Family • Ginkgoaceae - Ginkgo biloba L. - MAIDENHAIR TREE - Pinyin

Common names

Maidenhair tree (Engl.)
Fossil tree (Engl.)
Pinyin (Chin.)
Kew tree


Additional Sources and Suggested Readings

(1) Ginkgo biloba / Wikipedia

(2) Ginkgo biloba – Overview / University of Maryland Medical Center

(3) Clinical use of ginkgo biloba / UpToDate / Robert B Saper MD, Suzanne W Fletcher MD, Pracha Eamranond MD

(4) The use of Ginkgo biloba in Raynaud’s disease: a double-blind placebo-controlled trial / Andrew J Muir, Rosaling Robb et al / Vascular Medicine, Vol. 7, No. 4, 265-267 (2002) / DOI: 10.1191/1358863x02vm455oa

(5) Alzheimer’s disease / MayoClinic

General info 
One of the most ancient trees in existence, ginkgo biloba trees can live as long as 1000 years. its leaves are among the most extensively studied botanicals in use today. Unilke most medicinal herbs, ginkgo is not usually used in its crude state but in a standardized ginkgo biloba extract (GBE). In France and Germany, it continues to be the top ranked prescribed medicine.

Tall tree with a resinous trunk that can grown as high as 120 feet. Leaves are fan-shaped, long stalked. Flowers are in clusters, the male smaller than the female. The fruit is drupelike and long-stalked with a fleshy foul-smelling pulp that encloses an oval-pointed seed 1-2 cm long.

Native to China.
Planted in the Baguio area, but with limited survival.


Chemical constituents and properties
• Two main constituests are responsible for its medicinal effects: terpene lactones and ginkgo flavone glycosides.
• About 40 different flavonoids have been isolated, including: ginkgetin, bilogetin and sciadopitysin.
• Terpenes isolated include ginkgolides (ginkgolides A, B, and C with bilobalide) and diterpenes
• Flavone glycosides, including quercetin, kaempferol and isorhamnetin, have antioxidant properties.
• Terpenoids (ginkgolides) improve circulation.
• Bilobalides have neuroprotective properties.
• It alters vasoregulation, modulates neurotransmitter and receptor activity and inhibits PAF (platelet activating factor).
PREOPERATIVE SURGICAL: The effect on PAF and platelet aggregation may contribute to perioperative bleeding. Ginkgo use should be discontinued at least 16 hours before surgery.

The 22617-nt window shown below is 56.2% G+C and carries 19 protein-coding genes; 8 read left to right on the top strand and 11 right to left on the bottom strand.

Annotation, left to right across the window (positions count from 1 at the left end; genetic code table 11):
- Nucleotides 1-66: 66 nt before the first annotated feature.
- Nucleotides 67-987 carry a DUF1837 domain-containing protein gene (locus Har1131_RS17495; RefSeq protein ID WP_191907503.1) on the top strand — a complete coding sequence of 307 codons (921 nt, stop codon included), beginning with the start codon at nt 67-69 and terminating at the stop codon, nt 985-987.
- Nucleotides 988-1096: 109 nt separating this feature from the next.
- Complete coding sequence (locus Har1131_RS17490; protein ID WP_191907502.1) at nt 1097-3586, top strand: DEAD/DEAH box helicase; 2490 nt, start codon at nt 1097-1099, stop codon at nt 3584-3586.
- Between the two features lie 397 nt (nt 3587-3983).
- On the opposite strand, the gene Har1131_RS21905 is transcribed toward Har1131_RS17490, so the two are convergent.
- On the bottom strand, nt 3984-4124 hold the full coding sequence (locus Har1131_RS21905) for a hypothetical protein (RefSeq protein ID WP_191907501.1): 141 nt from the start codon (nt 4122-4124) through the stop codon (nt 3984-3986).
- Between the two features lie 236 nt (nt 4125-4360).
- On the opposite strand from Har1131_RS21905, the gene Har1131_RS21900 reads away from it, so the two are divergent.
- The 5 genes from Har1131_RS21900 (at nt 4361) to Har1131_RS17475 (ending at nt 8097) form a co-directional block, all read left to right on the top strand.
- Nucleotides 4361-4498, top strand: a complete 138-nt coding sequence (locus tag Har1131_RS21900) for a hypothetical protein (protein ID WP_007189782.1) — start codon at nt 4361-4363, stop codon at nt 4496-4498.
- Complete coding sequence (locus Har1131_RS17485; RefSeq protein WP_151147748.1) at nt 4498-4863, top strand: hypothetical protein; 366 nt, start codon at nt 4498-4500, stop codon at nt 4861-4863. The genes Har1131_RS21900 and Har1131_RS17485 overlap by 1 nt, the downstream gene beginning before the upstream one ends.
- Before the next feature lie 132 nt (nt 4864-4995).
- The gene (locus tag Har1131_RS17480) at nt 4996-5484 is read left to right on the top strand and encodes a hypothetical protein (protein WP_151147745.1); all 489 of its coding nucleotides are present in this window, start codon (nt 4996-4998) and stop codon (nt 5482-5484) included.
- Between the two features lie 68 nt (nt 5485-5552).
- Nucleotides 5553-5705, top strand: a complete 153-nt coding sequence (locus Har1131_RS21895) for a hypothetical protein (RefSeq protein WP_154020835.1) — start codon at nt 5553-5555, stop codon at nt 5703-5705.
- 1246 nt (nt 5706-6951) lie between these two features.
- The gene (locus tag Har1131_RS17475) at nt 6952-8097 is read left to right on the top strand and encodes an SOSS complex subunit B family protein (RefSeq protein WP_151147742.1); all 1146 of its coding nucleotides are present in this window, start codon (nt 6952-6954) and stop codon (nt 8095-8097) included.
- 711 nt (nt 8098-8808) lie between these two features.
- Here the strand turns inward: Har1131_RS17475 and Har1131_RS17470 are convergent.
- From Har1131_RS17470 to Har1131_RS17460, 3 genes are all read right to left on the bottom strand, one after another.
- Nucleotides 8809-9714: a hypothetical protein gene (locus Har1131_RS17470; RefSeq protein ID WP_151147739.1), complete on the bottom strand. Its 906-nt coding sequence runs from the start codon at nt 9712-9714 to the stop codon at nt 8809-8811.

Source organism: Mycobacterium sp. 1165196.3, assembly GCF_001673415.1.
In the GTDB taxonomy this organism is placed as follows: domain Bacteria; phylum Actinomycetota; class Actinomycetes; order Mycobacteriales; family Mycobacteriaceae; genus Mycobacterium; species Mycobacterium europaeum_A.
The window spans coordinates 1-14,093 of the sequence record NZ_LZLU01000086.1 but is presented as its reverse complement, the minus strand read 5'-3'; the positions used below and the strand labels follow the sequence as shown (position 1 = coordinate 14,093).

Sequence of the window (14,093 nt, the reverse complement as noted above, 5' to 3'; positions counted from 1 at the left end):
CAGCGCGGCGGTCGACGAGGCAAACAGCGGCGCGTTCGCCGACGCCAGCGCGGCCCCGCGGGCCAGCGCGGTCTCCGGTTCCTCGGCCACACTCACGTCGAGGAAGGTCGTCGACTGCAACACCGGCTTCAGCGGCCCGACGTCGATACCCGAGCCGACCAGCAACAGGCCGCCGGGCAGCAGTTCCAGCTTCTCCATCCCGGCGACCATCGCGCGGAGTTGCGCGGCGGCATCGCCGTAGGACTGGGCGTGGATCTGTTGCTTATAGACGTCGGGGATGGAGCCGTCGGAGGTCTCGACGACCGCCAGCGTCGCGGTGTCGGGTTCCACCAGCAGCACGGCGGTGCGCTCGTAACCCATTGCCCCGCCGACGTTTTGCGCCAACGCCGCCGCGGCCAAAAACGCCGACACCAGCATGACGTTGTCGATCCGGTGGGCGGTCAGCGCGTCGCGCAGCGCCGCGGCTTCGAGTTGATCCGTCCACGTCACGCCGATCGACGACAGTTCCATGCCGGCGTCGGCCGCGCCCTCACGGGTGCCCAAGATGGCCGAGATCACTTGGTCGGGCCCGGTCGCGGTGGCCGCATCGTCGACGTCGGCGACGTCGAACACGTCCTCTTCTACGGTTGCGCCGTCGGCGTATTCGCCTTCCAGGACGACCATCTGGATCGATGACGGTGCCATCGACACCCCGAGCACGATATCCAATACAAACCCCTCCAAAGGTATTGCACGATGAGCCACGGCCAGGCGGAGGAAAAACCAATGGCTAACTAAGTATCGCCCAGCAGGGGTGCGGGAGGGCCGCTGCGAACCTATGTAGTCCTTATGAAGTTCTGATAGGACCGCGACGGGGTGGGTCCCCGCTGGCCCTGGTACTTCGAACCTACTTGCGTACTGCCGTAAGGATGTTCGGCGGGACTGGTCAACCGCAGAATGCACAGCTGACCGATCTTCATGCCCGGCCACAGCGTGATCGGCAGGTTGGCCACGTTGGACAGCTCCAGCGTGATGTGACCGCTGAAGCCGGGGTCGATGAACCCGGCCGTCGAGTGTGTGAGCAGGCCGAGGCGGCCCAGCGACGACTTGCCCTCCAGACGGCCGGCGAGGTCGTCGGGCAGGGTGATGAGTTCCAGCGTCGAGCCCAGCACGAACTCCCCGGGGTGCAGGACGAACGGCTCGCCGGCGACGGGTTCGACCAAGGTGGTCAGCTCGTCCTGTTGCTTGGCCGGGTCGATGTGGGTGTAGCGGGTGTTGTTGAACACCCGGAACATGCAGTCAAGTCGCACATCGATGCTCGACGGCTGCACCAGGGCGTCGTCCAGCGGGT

Some Ginkgo products may contain a neurotoxin (Ginkgo toxin) that might increase the risk of seizures


Parts used and preparation
Leaves, flowering spikes, roots.

Folkloric and modern day uses
• Chinese medicine has used the leaf and seed for centuries. Used for asthma, digestive disorders.
• In this new age of antioxidants, glycosides and flavonoids, Ginkgo is promoted to treat Alzheimer’s disease and dementia, improve memory and cognitive function, cerebral and peripheral blood flow (claudication), tinnitus and vertigo.
• Erectile dysfunction: Because of its effect on circulation, it has become an ingredient in many Herbal Viagra concoctions to increase the blood flow to the genitals
• Memory enhancement: The largest and longest clinical trial concluded ti provides no measurable benefit in memory or related cognitive function to adults with healthy cognitive function.


• Fruits are fermented in vats or water to remove the malodorous pulp. Nuts are then washed, boiled shelled or unshelled or sun-dried. The cooked soft inner kernel is edible with a pleasant mild Swiss-cheese flavor, consumed as an appetizer and believed to promote digestion and the counter the effects of excessive drinking.
• Ginkgo nuts, considered an oriental delicacy (silverfruits), are consumed in Chinese and Japanese rituals, feasts and weddings.
• When gathered, the fruits are either fermented in vats or water to remove the pulp, with its stinking odour suggestive of rancid butter, or buried to hasten the pulp’s decay. They are then washed and dried in the sun. Roasting or boiling the nuts, either shelled or in the shell, completes the task of getting rid of the unpleasant taste. The soft, inner kernel, when cooked, is edible, with a pleasant flavour similar to mild Swiss cheese – it is said to promote digestion and diminish the effects of too much drinking. Ginkgo nuts have a ritual significance in China and Japan, where they are consumed at feasts and weddings as an oriental delicacy called “silverfruits”.
• Leaves are inserted between book pages to prevent insect infestation and damage.

Study Findings
• Hematologic Effects / Platelet Activating Factor Binding Inhibition / Fibrinogen Lowering: Terpene lactones inhibit the binding of PAF (platelet-activating factor) to membrane receptors. Ginkgo biloba extracts may lower serum fibrinogen concentration.
• Antioxidant: In rabbit studies, Ginkgo biloba extracts demonstrated antioxidant properties with reduced superoxide release.
• Raynaud’s Disease: The use of Ginkgo biloba in Raynaud’s disease: a double-blind placebo-controlled trial : GB may be effective in reducing number of Raynaud’s attacks per week.
• Dementia Studies / Not Effective: In this study, G biloba at 120 mg twice daily was not effective in reducing either the overall incidence rate of dementia or Alzheimer’s Dementia incidence in elderly individuals with normal cogniztion or those with MCI.
Commercial available as standardized Ginkgo biloba extracts (GBE) which is prepared from dried green leaves.